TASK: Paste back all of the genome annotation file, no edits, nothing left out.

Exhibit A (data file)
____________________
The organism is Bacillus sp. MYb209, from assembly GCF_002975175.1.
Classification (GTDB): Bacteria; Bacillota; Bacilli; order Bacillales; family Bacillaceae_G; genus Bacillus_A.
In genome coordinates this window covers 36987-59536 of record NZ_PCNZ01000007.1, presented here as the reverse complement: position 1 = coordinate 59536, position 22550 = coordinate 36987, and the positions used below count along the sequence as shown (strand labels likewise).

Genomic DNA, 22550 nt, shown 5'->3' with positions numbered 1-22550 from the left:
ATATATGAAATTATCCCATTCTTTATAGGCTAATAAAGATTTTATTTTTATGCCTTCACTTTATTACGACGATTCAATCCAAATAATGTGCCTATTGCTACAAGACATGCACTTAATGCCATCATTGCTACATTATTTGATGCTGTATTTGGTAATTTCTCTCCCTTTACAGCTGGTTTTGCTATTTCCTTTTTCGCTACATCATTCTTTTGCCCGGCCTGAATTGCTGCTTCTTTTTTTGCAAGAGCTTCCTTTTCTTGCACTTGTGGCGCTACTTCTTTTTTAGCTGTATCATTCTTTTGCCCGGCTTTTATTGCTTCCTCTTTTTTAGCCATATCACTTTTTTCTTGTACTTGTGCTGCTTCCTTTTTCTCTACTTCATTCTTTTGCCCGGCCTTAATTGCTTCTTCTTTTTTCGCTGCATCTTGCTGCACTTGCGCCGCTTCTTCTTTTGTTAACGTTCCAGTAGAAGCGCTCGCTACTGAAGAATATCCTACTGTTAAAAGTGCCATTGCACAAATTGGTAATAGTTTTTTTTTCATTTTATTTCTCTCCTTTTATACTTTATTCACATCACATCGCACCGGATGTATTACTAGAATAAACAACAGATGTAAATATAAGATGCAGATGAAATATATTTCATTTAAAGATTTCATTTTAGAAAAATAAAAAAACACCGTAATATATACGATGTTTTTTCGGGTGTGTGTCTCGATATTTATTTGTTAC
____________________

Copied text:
The organism is Bacillus sp. MYb209, from assembly GCF_002975175.1.
Classification (GTDB): Bacteria; Bacillota; Bacilli; order Bacillales; family Bacillaceae_G; genus Bacillus_A.
In genome coordinates this window covers 36987-59536 of record NZ_PCNZ01000007.1, presented here as the reverse complement: position 1 = coordinate 59536, position 22550 = coordinate 36987, and the positions used below count along the sequence as shown (strand labels likewise).

Genomic DNA, 22550 nt, shown 5'->3' with positions numbered 1-22550 from the left:
ATATATGAAATTATCCCATTCTTTATAGGCTAATAAAGATTTTATTTTTATGCCTTCACTTTATTACGACGATTCAATCCAAATAATGTGCCTATTGCTACAAGACATGCACTTAATGCCATCATTGCTACATTATTTGATGCTGTATTTGGTAATTTCTCTCCCTTTACAGCTGGTTTTGCTATTTCCTTTTTCGCTACATCATTCTTTTGCCCGGCCTGAATTGCTGCTTCTTTTTTTGCAAGAGCTTCCTTTTCTTGCACTTGTGGCGCTACTTCTTTTTTAGCTGTATCATTCTTTTGCCCGGCTTTTATTGCTTCCTCTTTTTTAGCCATATCACTTTTTTCTTGTACTTGTGCTGCTTCCTTTTTCTCTACTTCATTCTTTTGCCCGGCCTTAATTGCTTCTTCTTTTTTCGCTGCATCTTGCTGCACTTGCGCCGCTTCTTCTTTTGTTAACGTTCCAGTAGAAGCGCTCGCTACTGAAGAATATCCTACTGTTAAAAGTGCCATTGCACAAATTGGTAATAGTTTTTTTTTCATTTTATTTCTCTCCTTTTATACTTTATTCACATCACATCGCACCGGATGTATTACTAGAATAAACAACAGATGTAAATATAAGATGCAGATGAAATATATTTCATTTAAAGATTTCATTTTAGAAAAATAAAAAAACACCGTAATATATACGATGTTTTTTCGGGTGTGTGTCTCGATATTTATTTGTTAC